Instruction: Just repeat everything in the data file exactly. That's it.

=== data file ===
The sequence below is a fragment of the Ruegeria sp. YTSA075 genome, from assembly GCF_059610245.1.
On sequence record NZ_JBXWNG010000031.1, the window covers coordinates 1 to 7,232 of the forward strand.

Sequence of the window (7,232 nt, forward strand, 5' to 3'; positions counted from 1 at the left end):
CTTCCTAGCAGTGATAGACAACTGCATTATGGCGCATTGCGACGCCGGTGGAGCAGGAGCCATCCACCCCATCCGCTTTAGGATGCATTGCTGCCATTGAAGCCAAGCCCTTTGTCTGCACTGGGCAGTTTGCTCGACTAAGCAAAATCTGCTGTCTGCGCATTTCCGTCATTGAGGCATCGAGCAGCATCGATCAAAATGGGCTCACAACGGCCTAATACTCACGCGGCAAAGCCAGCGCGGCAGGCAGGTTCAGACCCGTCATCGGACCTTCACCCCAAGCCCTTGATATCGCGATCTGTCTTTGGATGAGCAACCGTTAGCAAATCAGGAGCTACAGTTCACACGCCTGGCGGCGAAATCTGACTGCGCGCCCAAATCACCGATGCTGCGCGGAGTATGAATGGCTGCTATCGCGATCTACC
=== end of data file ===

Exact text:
The sequence below is a fragment of the Ruegeria sp. YTSA075 genome, from assembly GCF_059610245.1.
On sequence record NZ_JBXWNG010000031.1, the window covers coordinates 1 to 7,232 of the forward strand.

Sequence of the window (7,232 nt, forward strand, 5' to 3'; positions counted from 1 at the left end):
CTTCCTAGCAGTGATAGACAACTGCATTATGGCGCATTGCGACGCCGGTGGAGCAGGAGCCATCCACCCCATCCGCTTTAGGATGCATTGCTGCCATTGAAGCCAAGCCCTTTGTCTGCACTGGGCAGTTTGCTCGACTAAGCAAAATCTGCTGTCTGCGCATTTCCGTCATTGAGGCATCGAGCAGCATCGATCAAAATGGGCTCACAACGGCCTAATACTCACGCGGCAAAGCCAGCGCGGCAGGCAGGTTCAGACCCGTCATCGGACCTTCACCCCAAGCCCTTGATATCGCGATCTGTCTTTGGATGAGCAACCGTTAGCAAATCAGGAGCTACAGTTCACACGCCTGGCGGCGAAATCTGACTGCGCGCCCAAATCACCGATGCTGCGCGGAGTATGAATGGCTGCTATCGCGATCTACC